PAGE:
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Mar 23, 2009 11:31 PM

Is happy hour the new dinner out?

My friends head out to happy hours every week, with Sazerac being a latest favorite. At $2.00 a dish, how can Sazerac sustain this practice? Now Poppy follows suit: $5 sample thali (5pm-7pm), $6 "naanwich" (9-last call). Offered Tues-Thurs and Sun. What are others thinking?

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  1. They sustain it by making money off of the alcohol. Huge profit margin on drinks. If it doesn't work then they go the way of Lehman Bros.

    1. Also, the logic goes like this: First choice is obviously having people in for a full price dinner, but if you aren't getting enough people in, you move to second choice: having them in for reduced price meal. Still better than option 3: Not having them in at all. With happy hour they are able to still move product through and keep things fresh and at least recoup some of the money, even if at a diminished price.

      The fact is you don't really lose the customers coming in for a full price dinner--those people will come in either way, if that is what they want, very few will decide to go to happy hour instead, while you will definitely be pulling in new customers for happy hour.

      1. Yeah, I think it's a growing phenomenon. Happy hours have always existed, but I don't remember such a variety in the past, with so many great places offering such great food. It used to be just classic bar food (wings, nachos, onion rings, little burgers, etc.) Naanwiches and thalis are a much better idea.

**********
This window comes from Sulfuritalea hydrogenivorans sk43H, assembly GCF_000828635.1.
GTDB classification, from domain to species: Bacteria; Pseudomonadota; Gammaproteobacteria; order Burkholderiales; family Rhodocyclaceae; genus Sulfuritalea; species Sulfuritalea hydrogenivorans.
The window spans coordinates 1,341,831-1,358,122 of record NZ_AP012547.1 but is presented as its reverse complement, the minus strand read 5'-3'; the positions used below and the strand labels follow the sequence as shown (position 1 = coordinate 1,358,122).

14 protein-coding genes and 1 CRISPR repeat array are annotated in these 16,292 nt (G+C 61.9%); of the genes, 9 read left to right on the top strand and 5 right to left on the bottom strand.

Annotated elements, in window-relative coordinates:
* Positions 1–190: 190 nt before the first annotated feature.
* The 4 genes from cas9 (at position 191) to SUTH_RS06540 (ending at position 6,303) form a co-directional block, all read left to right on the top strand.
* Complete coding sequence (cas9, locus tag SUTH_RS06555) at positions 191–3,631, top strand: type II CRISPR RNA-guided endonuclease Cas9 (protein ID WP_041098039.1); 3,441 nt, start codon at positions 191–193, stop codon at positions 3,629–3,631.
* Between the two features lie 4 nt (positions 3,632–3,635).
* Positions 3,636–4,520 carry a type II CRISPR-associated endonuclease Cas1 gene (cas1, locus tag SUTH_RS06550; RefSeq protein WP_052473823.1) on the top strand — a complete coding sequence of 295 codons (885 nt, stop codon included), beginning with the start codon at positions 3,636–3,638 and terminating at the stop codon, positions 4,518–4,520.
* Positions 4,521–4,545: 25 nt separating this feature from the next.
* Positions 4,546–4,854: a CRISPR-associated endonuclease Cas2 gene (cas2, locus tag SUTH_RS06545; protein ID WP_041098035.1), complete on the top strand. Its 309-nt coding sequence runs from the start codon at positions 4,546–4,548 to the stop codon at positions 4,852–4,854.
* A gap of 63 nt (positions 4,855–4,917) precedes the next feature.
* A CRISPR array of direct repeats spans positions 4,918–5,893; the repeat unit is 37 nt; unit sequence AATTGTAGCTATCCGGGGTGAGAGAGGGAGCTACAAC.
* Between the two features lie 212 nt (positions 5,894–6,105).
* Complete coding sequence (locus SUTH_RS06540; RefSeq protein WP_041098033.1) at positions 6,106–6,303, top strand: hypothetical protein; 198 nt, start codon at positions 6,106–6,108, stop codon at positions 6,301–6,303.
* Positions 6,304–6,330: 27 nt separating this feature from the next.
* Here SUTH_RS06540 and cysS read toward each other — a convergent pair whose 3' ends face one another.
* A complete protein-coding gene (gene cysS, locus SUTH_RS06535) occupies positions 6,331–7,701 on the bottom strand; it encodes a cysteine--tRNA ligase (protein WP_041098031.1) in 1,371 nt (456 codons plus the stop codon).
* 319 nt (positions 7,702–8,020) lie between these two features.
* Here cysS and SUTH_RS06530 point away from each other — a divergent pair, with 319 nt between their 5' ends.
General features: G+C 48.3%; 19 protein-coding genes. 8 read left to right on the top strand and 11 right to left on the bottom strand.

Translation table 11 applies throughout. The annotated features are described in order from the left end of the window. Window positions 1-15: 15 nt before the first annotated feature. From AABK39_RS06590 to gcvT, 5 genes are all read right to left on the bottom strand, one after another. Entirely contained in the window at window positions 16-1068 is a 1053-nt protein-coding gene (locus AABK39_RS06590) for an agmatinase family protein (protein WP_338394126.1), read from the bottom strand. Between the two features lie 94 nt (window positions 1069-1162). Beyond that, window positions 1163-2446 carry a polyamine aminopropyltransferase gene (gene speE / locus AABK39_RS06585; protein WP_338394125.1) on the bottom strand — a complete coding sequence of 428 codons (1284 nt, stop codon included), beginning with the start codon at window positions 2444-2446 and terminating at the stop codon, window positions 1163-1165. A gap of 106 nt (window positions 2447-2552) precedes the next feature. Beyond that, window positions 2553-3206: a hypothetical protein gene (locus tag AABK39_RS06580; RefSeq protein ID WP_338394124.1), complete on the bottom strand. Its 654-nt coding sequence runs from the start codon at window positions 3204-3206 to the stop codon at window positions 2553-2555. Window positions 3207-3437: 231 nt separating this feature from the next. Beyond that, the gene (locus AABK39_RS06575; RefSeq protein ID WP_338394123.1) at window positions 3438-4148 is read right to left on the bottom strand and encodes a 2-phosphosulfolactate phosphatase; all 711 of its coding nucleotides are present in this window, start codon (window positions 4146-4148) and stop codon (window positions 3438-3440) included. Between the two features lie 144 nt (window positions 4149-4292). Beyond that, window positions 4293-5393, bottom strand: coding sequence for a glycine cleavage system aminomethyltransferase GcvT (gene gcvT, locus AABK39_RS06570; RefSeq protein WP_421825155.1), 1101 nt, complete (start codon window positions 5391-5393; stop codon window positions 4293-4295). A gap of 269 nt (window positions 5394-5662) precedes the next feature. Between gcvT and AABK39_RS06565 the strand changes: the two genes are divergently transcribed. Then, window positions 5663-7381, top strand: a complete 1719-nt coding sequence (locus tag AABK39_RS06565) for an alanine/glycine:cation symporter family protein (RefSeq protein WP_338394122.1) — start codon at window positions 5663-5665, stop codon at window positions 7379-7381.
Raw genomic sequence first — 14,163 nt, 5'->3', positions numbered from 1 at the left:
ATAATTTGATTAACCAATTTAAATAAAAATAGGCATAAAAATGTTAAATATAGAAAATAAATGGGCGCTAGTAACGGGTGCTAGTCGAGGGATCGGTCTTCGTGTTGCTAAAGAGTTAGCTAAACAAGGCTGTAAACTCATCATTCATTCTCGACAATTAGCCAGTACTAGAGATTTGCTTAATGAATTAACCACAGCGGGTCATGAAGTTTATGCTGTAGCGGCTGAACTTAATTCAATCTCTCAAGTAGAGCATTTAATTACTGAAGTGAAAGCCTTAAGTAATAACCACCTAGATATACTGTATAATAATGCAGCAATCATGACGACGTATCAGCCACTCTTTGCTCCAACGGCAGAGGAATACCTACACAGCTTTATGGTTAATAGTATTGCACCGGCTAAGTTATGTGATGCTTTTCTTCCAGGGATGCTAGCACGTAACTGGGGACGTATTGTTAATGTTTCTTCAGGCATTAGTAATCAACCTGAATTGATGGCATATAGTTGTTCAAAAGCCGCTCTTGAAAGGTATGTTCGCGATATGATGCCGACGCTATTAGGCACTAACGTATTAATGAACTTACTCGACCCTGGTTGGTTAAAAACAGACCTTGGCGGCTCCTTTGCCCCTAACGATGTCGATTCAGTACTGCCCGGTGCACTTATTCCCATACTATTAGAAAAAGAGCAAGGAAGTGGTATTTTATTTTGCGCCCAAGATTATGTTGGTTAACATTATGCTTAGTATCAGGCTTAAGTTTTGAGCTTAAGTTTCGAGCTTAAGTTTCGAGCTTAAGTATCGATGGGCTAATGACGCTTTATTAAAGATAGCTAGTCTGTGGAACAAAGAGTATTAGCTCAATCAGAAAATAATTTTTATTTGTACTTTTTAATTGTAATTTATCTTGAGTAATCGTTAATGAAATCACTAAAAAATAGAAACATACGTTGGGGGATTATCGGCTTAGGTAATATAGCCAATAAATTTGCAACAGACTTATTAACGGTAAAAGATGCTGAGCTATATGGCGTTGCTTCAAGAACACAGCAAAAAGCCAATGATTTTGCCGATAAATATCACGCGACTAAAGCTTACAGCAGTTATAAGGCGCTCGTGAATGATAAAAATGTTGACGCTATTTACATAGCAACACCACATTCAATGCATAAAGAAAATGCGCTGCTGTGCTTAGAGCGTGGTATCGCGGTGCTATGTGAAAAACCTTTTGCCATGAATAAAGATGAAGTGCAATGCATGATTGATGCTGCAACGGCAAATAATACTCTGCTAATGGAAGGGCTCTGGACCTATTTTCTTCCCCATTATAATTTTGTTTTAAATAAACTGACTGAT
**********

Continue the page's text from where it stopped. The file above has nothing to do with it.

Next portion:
And Portland has such a fabulous selection of happy hours to choose from. Do y'all know how lucky you are? My town's happy hours are small potatoes compared yours!

        For example, the happy hour at Ten-01 is amazing - not as cheap as Poppy, to be sure, but the two of us had plenty of food (and wine) for about $35. What a deal for five-star food! And, when I was there, the bar really cleared out at 6pm. I'm sure it fills up again later in the evening, but they're clearly packing 'em in for happy hour.


        1. It is catching on, but it's always been around, they are called tapas, and usually followed by bar as in tapas bar. A few people order a variety of these small appetizers and share them.

          I think Applebees is doing that a lot, with things like "sliders" (small burgers). It is a fun way to go out, have drinks and share a big variety of foods. They call their's Ultimate Trios. You pick from 3 appetizers for $11.99, although many places offer lowered appetizer prices for happy hour, which can also be used as small shared meals:

          Lots of places have appetizer samplers, where they offer you already set samples coupled together (mozzarella sticks, boneless buffalo wings, etc) as does Applebees and The Olive Garden and I'm sure a lot more places do also.

          Even KFC has a menu of $1 items, like their snackers (small chicken sandwiches) either bbq chicken sammie, regular fried chicken sammie, etc. in their Ultimate Value Menu. Not exactly a fun night out there, but everyone is getting on board with these offerings of small items.

          1 Reply
          1. re: tailwagger

            Please don't confuse "inexpensive" food with "cheap" food.

          2. I'm from Bellevue, WA and our downtown has started to become rather fun with all the nice restaurants offering happy hours...


            I keep a copy of this list in my purse so that when I'm in the mood for a drink, I don't need to run home to do the research.